One of the most important highlights of the activity was the formulation of political platforms for future engagements and strengthening of collaborations among Burma youth organizations. With a population of more than 60 million making it world’s 24th populous country, Burma was under military control after 1962 coup d'état headed by General ne Win. From then, culture of impunity enveloped the whole country.

Since militia government took power, there are at least 300,000 Burmese currently living as refuges in different countries of the world on which 145,000 of them are lavishing indifferent refugee camps in Thai soil.

The victory of Aung San Su Kyi in April 2012 bi-election brought hope for a gradual democratic transition of Burma but military harassment to Civil Society Organizations still exist.

Over the past years UNYPAD has been very active in sending its officers abroad to share with youths in conflict driven countries the active role it plays in the Bangsamoro struggle for self-determination. Last December 2012 Hamsa Landayan, North Cotabato provincial president was sent for a one-month trip to South Thailand to share organization’s peace building experiences with Malay speaking Pattani youths.

‘Free Cheche!’

From the Negros Daily Bulletin (Jan 26): ‘Free Cheche!’

Fr. Jacob Segurola of La Granja says he has known Aniceta Rojo since then and could not believe that she has anything to do with false allegations of murder and other cases hurled against her.*(Owen S. Bayog/NDB photo)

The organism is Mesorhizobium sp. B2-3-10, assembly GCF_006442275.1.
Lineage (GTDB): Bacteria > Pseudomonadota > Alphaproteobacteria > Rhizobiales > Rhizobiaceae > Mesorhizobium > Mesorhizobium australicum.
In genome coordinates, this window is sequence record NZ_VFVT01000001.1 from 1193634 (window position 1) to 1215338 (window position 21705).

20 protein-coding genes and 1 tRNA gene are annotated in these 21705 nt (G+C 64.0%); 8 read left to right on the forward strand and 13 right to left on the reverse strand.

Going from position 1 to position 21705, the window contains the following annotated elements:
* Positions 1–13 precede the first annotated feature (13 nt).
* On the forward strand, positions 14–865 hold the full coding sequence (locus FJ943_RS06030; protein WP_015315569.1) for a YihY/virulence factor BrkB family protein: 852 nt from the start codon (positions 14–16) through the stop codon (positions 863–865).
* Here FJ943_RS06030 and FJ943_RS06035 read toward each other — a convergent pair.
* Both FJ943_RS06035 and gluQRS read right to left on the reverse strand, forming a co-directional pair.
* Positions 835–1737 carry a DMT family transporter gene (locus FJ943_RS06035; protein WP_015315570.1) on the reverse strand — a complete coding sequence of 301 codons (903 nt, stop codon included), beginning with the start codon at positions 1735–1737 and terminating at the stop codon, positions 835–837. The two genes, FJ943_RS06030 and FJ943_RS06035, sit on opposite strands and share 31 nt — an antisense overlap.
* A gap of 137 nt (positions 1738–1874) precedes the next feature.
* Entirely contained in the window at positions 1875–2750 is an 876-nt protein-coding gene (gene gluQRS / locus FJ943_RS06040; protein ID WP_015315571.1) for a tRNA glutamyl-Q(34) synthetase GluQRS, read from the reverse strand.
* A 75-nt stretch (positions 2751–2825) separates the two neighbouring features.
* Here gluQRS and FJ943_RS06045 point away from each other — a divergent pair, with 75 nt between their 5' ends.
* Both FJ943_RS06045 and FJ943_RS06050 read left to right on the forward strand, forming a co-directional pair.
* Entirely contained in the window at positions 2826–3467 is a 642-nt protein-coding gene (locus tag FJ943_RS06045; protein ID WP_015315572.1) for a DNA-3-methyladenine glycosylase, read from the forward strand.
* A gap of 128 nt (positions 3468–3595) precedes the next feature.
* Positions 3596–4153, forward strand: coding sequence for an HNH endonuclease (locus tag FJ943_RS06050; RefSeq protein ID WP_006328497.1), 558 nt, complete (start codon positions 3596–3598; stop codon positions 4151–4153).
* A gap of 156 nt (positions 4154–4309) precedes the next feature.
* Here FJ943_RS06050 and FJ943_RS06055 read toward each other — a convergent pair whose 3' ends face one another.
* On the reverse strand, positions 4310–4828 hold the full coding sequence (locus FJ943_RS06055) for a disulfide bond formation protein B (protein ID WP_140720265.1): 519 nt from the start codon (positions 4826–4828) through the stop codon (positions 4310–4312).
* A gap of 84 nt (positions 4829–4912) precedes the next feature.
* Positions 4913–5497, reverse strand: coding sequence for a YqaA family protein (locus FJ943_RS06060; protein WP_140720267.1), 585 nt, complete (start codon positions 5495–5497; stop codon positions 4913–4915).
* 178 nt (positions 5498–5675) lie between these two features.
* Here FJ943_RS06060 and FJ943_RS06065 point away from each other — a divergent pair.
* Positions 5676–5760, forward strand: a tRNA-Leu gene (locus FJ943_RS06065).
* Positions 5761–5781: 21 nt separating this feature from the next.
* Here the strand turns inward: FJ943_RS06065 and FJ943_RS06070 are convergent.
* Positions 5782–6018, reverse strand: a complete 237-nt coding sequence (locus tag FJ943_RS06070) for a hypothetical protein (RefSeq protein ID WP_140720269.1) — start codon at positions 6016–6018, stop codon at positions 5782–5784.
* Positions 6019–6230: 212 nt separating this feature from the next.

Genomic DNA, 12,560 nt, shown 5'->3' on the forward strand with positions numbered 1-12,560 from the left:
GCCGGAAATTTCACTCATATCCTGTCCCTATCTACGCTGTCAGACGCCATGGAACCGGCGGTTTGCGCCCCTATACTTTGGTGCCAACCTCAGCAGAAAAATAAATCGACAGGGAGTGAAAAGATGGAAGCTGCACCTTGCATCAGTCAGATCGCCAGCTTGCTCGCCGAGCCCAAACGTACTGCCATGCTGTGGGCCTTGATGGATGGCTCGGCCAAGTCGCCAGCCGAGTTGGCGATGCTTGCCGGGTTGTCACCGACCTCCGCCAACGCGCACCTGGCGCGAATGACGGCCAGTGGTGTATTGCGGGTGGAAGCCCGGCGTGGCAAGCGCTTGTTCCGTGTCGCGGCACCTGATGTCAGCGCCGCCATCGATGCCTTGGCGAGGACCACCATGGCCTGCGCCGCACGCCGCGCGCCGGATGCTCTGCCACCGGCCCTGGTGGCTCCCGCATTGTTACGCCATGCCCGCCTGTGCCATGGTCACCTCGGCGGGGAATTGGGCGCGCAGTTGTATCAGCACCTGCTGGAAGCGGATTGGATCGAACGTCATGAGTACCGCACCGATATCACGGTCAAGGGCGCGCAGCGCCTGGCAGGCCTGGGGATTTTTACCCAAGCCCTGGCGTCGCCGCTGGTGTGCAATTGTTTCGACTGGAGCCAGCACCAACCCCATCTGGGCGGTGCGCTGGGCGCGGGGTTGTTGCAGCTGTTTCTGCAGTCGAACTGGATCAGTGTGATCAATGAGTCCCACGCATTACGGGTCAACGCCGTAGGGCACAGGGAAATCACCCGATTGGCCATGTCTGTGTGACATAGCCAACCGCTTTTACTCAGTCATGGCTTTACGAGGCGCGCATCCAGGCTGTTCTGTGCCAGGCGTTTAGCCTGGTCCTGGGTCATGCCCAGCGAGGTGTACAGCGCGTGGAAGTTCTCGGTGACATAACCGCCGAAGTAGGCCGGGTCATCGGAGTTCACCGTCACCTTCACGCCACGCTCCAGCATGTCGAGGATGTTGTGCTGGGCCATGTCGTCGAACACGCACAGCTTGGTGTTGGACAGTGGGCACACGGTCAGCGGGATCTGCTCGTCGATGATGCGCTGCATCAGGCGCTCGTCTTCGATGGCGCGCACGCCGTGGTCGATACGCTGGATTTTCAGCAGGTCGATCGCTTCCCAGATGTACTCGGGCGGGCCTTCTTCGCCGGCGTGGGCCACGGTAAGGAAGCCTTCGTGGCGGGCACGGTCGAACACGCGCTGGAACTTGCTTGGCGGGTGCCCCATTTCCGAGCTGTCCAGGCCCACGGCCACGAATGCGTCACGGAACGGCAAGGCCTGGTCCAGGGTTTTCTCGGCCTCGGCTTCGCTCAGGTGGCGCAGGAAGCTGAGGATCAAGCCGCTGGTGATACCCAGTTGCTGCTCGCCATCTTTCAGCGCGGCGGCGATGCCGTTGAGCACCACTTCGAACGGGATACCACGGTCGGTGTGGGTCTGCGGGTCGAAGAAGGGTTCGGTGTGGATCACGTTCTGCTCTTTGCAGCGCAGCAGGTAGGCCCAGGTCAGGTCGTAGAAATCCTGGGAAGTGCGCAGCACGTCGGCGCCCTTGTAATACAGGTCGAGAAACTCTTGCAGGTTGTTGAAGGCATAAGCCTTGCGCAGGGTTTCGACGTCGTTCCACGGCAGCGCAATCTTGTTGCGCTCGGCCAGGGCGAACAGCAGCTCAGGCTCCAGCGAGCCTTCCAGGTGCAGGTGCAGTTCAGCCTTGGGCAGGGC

A movement for the release of church worker, Anecito Rojo, one of more than a dozen members and officers of cause-oriented groups (COGs), sectoral organizations human rights defenders’ and partylist political parties, was organized with low church workers, sympathizers, and pro-democracy organizations declaring their support for her and her family, with the announcement made at the Negros Press Club (NPC) led by Bacolod Diocese stalwart, Fr. Ireneo "Baby" Gordonciollo.

Presiding during the press conference were organizers, Fr. Gordoncillo, Fr. Jacob Secugula, her husband, Rodel Rojo and daughter, Roan Tuayon. Numerous members of human rights and cause-oriented groups were present during the press conference.

Data provided by organizers showed that criminal charges linking her to alleged New People’s Army (NPA) punitive operations, have been filed by the Cadiz City Prosecutor’s Office, two cases; and San Carlos City Prosecutor’s Office (one case) and later elevated to the Regional Trial Court in Cadiz, Branch 60, and in San Carlos City. Cheche Rojo filed her counteraffidavit on the San Carlos City case filed against her but Prosecutor Hernane Jardeleza has not ruled on it yet.